#144483 November 12th, 2006 at 09:02 PM
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I never heard of the ice cube type. Cool Merme Thanks.

#144484 November 13th, 2006 at 02:59 AM
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Wax is either more or less expensive, according to type.

I avoid the really expensive kind... such as soy and beeswax.

Just purchase regular household wax -- you can make great candles and add your own colors and scents or leave them plain.

In my opinion, $32 is outrageous for wax. Good for you for NOT buying it, Rita.

'course, there are some "purists" who will tell you that you can ONLY use thus or so for candle making. I just chuckle. Try telling THAT to the millions of housewives who made candles out of deer fat back in the day!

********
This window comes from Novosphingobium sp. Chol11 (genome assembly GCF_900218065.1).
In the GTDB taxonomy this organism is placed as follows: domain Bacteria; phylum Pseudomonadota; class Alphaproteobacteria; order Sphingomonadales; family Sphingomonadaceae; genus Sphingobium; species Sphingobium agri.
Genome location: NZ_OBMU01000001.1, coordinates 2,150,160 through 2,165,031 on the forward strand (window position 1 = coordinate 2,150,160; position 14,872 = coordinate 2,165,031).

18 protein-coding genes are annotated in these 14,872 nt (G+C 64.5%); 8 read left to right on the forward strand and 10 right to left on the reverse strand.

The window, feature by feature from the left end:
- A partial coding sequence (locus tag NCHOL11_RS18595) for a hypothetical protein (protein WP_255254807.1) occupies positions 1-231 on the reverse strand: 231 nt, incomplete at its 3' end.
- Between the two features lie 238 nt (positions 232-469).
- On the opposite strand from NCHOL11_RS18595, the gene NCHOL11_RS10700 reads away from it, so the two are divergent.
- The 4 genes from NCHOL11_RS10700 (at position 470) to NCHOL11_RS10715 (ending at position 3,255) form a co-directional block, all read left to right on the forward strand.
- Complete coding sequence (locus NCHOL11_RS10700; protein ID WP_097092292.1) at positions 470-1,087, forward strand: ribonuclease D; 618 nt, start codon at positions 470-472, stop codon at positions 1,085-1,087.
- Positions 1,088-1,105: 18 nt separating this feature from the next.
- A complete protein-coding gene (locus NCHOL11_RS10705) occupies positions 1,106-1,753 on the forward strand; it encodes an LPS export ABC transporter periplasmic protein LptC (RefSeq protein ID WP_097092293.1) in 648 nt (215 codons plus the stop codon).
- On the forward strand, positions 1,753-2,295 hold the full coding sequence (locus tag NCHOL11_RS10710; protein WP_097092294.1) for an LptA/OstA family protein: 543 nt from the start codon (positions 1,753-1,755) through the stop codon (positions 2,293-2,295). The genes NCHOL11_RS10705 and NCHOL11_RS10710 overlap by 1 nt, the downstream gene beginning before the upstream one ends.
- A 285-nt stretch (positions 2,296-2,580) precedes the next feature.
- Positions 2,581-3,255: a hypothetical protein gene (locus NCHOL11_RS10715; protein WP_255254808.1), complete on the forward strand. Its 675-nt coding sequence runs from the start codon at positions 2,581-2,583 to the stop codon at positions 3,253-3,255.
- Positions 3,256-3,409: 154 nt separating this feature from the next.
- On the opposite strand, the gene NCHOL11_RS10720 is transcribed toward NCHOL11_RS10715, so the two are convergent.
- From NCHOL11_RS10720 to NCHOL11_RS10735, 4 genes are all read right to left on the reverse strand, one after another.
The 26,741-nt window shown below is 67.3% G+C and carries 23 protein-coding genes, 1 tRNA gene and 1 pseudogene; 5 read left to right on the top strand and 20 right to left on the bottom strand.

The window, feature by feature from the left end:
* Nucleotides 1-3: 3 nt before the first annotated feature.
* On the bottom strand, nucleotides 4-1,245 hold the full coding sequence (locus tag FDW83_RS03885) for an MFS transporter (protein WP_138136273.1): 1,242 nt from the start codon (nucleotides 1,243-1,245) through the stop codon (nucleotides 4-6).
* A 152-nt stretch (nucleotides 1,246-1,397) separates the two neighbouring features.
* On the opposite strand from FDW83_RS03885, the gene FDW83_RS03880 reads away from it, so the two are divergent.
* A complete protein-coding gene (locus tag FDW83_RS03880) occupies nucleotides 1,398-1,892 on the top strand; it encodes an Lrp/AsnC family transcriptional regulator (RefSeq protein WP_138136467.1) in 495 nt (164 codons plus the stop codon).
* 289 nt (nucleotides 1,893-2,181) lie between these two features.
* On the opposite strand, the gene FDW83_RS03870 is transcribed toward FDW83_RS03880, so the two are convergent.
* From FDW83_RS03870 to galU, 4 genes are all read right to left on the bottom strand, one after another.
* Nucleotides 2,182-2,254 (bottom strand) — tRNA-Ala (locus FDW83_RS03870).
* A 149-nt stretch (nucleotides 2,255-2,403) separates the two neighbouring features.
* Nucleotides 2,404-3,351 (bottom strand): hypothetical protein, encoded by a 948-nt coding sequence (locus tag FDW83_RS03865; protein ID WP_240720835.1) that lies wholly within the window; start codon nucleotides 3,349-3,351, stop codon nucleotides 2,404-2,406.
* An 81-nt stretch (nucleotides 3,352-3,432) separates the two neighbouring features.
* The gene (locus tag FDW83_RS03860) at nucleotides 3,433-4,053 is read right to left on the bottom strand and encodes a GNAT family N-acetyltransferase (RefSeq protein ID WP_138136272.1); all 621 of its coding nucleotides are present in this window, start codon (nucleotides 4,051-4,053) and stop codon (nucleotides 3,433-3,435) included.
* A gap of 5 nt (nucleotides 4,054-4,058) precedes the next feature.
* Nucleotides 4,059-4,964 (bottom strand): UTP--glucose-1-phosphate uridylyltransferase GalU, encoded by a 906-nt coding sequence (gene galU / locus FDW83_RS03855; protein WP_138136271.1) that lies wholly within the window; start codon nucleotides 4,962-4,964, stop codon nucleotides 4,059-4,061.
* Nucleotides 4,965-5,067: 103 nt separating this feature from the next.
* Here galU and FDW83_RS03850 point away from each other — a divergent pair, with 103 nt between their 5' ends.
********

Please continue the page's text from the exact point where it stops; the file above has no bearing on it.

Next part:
Merme

#144485 November 14th, 2006 at 03:42 AM
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I order from here most of the time,plus they have regular monthly sales that you know month by month.

http://www.cierracandles.com/

I started out with one of their starter kits that included a mold and then bought 4 molds one month when we're on sale.I've also done some in mason jars/old candle jars.I made a mistake one month and bought wicks with wire& prefer them now.very easy& have those sticker tabs for holding in place.I'll buy those triple wicked round candles when walmart puts on clearance and make a bunch of newer ones.I love black cherry and punkin pie or apple on sale like that.I did a powder blue one once too,but changed the color to darker color.